Archive for April 2011

Taking care of something else is good for the soul

April 25, 2011
Taking care of pets is an excellent chore for children. Children and pets teach self-discipline because pets need daily care. Taking care of pets teaches children responsibility because it must be done every day, whether they feel like it or not. Here, my husband and teenage daughter are washing the dog. They're also learning teamwork here. The water is SO COLD when they rinse her off.
Gonzo the dog gets a good cleaning from a father-daughter team.

Gardening can be good for the soul according to research reported by the Boston Globe today. Scientists figured out that digging in the dirt, planting seeds, weeding and even watering a jade plant is good for young and old patients in a hospital.

I think the patients feel better because they’re doing something worthwhile. Most people in hospitals are receiving treatment. They’re passive. They don’t do anything for anyone else. Gardening gets them out of that rut.
Gardening provides a plethora of regular chores, as does pet care. A human being must keep plants and pets alive or else they will die. Call it chores, jobs, work, gardening or pet care. Call it anything you like. Just set up a system for your children — starting as early as age 2 — to contribute to the greater good of the family.
Have a family meeting. Make a list of everything you do around the house and have them do the same. Compare the two lists of very different lengths! Ask the youngsters what they would like to do around the house to get some of the chores off your list and onto theirs.
Get someone to take notes. Record the jobs the children volunteer for, and post it on the refrigerator. Make sure you ask them by what time and date they will complete the jobs. Then parents must follow through with as few words and NO nagging. Point to the job that needs doing. Leave notes — “This toilet stinks.” Ask questions. Take action or don’t act.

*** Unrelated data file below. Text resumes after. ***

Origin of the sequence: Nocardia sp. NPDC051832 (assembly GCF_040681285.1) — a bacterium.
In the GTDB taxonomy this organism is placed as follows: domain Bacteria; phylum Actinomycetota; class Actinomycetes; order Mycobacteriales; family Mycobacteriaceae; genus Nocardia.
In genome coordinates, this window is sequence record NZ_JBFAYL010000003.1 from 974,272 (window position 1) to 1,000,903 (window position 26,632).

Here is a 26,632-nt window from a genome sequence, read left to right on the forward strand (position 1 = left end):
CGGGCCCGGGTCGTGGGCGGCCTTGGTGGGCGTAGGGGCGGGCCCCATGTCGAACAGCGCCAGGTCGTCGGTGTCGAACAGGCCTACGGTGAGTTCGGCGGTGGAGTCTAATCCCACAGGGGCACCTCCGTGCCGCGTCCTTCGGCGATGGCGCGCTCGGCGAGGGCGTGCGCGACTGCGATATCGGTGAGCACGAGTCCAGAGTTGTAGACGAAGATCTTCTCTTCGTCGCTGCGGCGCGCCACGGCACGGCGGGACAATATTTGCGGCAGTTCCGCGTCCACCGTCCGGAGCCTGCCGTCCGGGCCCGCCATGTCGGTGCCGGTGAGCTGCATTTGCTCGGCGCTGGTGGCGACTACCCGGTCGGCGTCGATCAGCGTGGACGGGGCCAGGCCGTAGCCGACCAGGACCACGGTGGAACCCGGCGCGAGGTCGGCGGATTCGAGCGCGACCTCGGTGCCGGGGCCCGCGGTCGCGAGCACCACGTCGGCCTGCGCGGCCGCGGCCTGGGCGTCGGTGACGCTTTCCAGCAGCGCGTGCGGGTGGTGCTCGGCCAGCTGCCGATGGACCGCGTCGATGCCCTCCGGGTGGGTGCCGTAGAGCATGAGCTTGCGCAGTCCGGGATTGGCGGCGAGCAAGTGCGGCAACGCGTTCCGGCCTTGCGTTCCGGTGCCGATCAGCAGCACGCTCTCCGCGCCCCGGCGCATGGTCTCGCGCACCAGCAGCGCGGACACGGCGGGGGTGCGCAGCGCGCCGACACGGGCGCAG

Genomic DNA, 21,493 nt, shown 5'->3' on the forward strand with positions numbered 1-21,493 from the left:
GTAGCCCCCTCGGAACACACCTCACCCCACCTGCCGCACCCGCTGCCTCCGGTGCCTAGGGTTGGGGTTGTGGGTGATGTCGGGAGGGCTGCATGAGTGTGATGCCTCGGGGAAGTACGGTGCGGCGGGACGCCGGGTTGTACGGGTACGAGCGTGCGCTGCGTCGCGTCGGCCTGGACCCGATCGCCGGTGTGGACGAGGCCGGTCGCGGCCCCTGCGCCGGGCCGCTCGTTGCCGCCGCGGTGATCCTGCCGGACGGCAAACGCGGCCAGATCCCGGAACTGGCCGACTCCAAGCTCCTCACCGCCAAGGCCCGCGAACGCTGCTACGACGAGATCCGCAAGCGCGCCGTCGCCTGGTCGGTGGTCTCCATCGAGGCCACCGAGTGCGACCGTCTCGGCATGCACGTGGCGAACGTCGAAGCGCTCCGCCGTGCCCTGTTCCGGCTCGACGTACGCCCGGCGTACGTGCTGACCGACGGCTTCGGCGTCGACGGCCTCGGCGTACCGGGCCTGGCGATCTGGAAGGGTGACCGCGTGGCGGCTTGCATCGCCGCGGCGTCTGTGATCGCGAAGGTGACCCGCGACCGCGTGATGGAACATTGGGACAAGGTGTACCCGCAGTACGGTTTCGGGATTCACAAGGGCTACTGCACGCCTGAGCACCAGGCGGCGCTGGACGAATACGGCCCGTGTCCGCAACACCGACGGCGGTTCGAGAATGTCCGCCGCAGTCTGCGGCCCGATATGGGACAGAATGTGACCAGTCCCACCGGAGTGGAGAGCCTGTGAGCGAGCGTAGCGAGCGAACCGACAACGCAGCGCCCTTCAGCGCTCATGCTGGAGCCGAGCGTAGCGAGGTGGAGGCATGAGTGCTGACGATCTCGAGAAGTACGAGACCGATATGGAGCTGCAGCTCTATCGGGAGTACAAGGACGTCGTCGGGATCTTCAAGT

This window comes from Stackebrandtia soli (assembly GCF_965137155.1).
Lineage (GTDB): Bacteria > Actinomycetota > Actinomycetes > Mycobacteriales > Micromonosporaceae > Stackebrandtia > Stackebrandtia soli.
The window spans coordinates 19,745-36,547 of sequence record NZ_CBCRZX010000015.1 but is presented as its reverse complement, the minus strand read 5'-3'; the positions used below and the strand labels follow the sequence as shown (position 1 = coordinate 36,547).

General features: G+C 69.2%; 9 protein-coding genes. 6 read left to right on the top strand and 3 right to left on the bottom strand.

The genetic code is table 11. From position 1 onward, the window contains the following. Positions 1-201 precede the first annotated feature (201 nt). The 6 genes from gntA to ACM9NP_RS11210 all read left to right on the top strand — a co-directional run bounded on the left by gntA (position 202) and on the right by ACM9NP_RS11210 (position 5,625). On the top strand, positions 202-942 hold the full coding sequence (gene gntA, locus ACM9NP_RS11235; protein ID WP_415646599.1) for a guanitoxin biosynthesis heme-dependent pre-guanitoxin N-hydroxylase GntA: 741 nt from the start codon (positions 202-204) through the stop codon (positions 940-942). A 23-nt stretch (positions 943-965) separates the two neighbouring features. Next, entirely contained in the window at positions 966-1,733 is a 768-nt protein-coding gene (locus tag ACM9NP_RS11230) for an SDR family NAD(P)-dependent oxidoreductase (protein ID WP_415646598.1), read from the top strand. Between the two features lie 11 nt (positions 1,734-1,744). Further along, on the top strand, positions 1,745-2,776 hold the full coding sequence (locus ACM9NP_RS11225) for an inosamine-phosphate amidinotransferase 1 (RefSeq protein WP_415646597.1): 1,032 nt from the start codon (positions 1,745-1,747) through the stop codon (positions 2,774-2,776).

For example, if a child neglects to set the table after one request, put the meal down on the table, sit down and wait for the utensils and plates to appear. If a child neglects to feed the dog after a question, “Did you feed Gonzo today?” Say without sarcasm, “Gonzo must be awfully hungry today.” And leave it at that.
Act, don’t yak (source: Dr. Sam Goldstein). These three words are useful in many areas of parenting.  Get off your duff and take action. Restrain or remove. Parents have the responsibility to teach accountability. It’s not easy. It takes time, patience and follow through using the magic of kindness and firmness.

Training for the marathon of parenting

April 18, 2011
Parenting is all about training and being ready to go the extra mile. Parenting is the most difficult marathon you will ever complete. There is heartbreak hill, illness, fatigue, weather, other runners you can't control. Parents must manage their emotions when victory seems impossible. Even crossing the finish line seems impossible. Chores,family meetings ,family dinners, "alfred adler" and "Rudolf dreikurs" and "Jane nelsen" all embrace natural and logical consequences and the value of family chores.
Train for parenting as you would for the Boston Marathon — systematically, with commitment and dedication. Photo: